Chasing Windmills

Unlike the legendary Don Quixote of old, who mistook windmills as oppressive giants, today's windmill enthusiasts consider them as friendly devices that generate electricity and are helping to reduce America's dependence on foreign oil.

The "giant" blades are made possible through the use of carbon – carbon composites which make the blades light weight and stronger than steel. Carbon fibers are increasingly being used daily in commercial aircraft (Airbus) and military aircraft (helicopters), aerospace (fuel tanks), sporting equipment (skis, golf clubs, tennis racquets), as well as automotive (brakes) and medical equipment.

For the last ten years, Rath has been providing high temperature insulating materials (Such as Altra® 72 fiber modules, Korrath® high alumina brick and KVS insulating boards) to furnace builders supplying carbon fiber producers world wide. Manufacturing carbon fiber requires temperatures in excess of 1300ºC, in the absence of air, with the generation of some chemically aggressive decomposition products during the carbonization process. Needless to say, the insulating materials must be of high purity, resistant to chemical attack, and have good thermal shrinkage properties to survive in this application.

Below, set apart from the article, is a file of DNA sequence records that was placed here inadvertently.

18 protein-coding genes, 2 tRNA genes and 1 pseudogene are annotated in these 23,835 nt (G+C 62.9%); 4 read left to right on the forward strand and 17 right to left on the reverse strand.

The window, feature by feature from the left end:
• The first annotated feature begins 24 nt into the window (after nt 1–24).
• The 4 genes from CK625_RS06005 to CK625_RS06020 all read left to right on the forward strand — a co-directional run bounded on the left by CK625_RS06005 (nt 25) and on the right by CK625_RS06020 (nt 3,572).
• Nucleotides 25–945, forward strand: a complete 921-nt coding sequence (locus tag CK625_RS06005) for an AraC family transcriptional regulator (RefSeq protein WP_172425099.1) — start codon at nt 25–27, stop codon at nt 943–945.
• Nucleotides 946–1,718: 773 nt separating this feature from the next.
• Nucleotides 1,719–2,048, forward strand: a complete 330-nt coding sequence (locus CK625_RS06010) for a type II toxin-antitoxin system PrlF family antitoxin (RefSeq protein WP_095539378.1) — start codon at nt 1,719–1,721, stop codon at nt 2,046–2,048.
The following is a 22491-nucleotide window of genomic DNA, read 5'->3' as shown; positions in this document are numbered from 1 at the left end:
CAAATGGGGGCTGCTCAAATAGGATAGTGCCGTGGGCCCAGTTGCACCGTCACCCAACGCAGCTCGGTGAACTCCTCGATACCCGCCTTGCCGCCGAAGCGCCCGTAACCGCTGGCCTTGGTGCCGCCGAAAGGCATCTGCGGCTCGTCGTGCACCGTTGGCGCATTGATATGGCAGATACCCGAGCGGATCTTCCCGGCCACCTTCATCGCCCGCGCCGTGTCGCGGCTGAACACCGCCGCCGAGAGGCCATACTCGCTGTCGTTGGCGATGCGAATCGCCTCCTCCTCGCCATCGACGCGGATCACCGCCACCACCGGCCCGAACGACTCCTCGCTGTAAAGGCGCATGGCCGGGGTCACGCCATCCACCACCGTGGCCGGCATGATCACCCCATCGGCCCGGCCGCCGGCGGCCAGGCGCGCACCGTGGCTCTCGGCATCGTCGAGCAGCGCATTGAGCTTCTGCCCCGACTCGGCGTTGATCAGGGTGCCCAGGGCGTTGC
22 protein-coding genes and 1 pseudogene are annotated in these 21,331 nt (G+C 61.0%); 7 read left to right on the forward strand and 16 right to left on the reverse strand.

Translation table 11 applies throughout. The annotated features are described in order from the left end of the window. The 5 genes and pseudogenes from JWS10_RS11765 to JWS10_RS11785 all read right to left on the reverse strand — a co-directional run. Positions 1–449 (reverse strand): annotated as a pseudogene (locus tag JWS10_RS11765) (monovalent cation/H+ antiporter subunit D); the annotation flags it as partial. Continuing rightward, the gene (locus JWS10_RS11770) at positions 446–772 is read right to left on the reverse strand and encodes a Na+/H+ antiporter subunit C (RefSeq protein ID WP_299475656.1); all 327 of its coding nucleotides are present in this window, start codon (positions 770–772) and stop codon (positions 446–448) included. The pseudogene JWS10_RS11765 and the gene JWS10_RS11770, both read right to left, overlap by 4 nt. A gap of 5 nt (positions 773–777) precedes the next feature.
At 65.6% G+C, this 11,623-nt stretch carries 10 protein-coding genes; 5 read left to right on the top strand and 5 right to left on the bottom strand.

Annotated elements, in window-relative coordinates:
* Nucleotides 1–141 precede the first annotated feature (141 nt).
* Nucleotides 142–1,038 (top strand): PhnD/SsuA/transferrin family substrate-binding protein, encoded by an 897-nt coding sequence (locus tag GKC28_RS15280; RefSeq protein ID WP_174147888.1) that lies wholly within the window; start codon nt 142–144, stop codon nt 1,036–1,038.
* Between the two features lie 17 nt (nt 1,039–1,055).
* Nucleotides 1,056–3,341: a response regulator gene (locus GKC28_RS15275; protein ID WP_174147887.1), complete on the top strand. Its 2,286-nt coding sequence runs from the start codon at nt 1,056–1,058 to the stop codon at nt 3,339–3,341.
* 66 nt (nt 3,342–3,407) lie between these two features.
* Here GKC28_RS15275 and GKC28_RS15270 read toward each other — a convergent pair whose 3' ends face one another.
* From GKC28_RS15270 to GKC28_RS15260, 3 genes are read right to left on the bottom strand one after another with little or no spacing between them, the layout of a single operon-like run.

Today there is a flurry of activity to ramp up the world's capacity of carbon fibers, much of which is currently being used for windmills. Rath is proud to be a part of this emerging market. Sancho Panza, Don Quixote's squire and friend, must be smiling somewhere, because he knew all along they were only windmills.

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